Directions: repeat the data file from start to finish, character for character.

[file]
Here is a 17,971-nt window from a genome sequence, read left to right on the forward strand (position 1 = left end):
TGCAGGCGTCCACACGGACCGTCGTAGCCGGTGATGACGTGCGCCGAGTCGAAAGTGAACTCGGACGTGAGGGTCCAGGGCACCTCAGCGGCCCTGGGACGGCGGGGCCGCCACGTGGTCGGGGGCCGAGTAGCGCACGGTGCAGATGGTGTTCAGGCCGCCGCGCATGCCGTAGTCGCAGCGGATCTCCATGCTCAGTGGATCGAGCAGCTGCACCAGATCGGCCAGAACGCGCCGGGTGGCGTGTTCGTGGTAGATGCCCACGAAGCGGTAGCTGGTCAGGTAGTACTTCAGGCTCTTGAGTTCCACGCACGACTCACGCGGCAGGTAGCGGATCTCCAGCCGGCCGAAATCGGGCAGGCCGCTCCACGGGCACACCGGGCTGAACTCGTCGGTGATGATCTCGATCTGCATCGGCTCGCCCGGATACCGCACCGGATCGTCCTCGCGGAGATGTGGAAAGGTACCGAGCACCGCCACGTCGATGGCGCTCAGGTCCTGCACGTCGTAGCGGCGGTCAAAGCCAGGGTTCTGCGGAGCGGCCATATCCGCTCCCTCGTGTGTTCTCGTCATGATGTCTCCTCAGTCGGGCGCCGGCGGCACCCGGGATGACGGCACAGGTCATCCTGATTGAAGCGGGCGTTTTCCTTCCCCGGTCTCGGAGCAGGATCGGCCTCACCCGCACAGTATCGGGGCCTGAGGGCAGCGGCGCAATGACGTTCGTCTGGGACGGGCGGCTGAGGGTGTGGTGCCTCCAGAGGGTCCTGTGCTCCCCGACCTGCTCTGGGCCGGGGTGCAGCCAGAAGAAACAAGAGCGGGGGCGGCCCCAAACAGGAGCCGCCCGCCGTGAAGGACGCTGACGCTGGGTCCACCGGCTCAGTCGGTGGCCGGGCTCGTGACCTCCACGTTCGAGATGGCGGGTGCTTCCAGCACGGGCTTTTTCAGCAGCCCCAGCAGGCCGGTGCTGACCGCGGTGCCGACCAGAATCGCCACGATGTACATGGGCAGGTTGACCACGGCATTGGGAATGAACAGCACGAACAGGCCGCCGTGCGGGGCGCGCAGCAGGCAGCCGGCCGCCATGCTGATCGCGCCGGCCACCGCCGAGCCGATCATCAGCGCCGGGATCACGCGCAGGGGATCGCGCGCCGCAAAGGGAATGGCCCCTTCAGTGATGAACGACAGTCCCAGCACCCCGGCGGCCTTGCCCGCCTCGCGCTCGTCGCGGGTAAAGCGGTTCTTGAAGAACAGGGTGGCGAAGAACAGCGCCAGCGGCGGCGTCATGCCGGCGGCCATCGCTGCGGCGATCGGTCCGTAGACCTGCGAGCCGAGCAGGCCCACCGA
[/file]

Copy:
Here is a 17,971-nt window from a genome sequence, read left to right on the forward strand (position 1 = left end):
TGCAGGCGTCCACACGGACCGTCGTAGCCGGTGATGACGTGCGCCGAGTCGAAAGTGAACTCGGACGTGAGGGTCCAGGGCACCTCAGCGGCCCTGGGACGGCGGGGCCGCCACGTGGTCGGGGGCCGAGTAGCGCACGGTGCAGATGGTGTTCAGGCCGCCGCGCATGCCGTAGTCGCAGCGGATCTCCATGCTCAGTGGATCGAGCAGCTGCACCAGATCGGCCAGAACGCGCCGGGTGGCGTGTTCGTGGTAGATGCCCACGAAGCGGTAGCTGGTCAGGTAGTACTTCAGGCTCTTGAGTTCCACGCACGACTCACGCGGCAGGTAGCGGATCTCCAGCCGGCCGAAATCGGGCAGGCCGCTCCACGGGCACACCGGGCTGAACTCGTCGGTGATGATCTCGATCTGCATCGGCTCGCCCGGATACCGCACCGGATCGTCCTCGCGGAGATGTGGAAAGGTACCGAGCACCGCCACGTCGATGGCGCTCAGGTCCTGCACGTCGTAGCGGCGGTCAAAGCCAGGGTTCTGCGGAGCGGCCATATCCGCTCCCTCGTGTGTTCTCGTCATGATGTCTCCTCAGTCGGGCGCCGGCGGCACCCGGGATGACGGCACAGGTCATCCTGATTGAAGCGGGCGTTTTCCTTCCCCGGTCTCGGAGCAGGATCGGCCTCACCCGCACAGTATCGGGGCCTGAGGGCAGCGGCGCAATGACGTTCGTCTGGGACGGGCGGCTGAGGGTGTGGTGCCTCCAGAGGGTCCTGTGCTCCCCGACCTGCTCTGGGCCGGGGTGCAGCCAGAAGAAACAAGAGCGGGGGCGGCCCCAAACAGGAGCCGCCCGCCGTGAAGGACGCTGACGCTGGGTCCACCGGCTCAGTCGGTGGCCGGGCTCGTGACCTCCACGTTCGAGATGGCGGGTGCTTCCAGCACGGGCTTTTTCAGCAGCCCCAGCAGGCCGGTGCTGACCGCGGTGCCGACCAGAATCGCCACGATGTACATGGGCAGGTTGACCACGGCATTGGGAATGAACAGCACGAACAGGCCGCCGTGCGGGGCGCGCAGCAGGCAGCCGGCCGCCATGCTGATCGCGCCGGCCACCGCCGAGCCGATCATCAGCGCCGGGATCACGCGCAGGGGATCGCGCGCCGCAAAGGGAATGGCCCCTTCAGTGATGAACGACAGTCCCAGCACCCCGGCGGCCTTGCCCGCCTCGCGCTCGTCGCGGGTAAAGCGGTTCTTGAAGAACAGGGTGGCGAAGAACAGCGCCAGCGGCGGCGTCATGCCGGCGGCCATCGCTGCGGCGATCGGTCCGTAGACCTGCGAGCCGAGCAGGCCCACCGA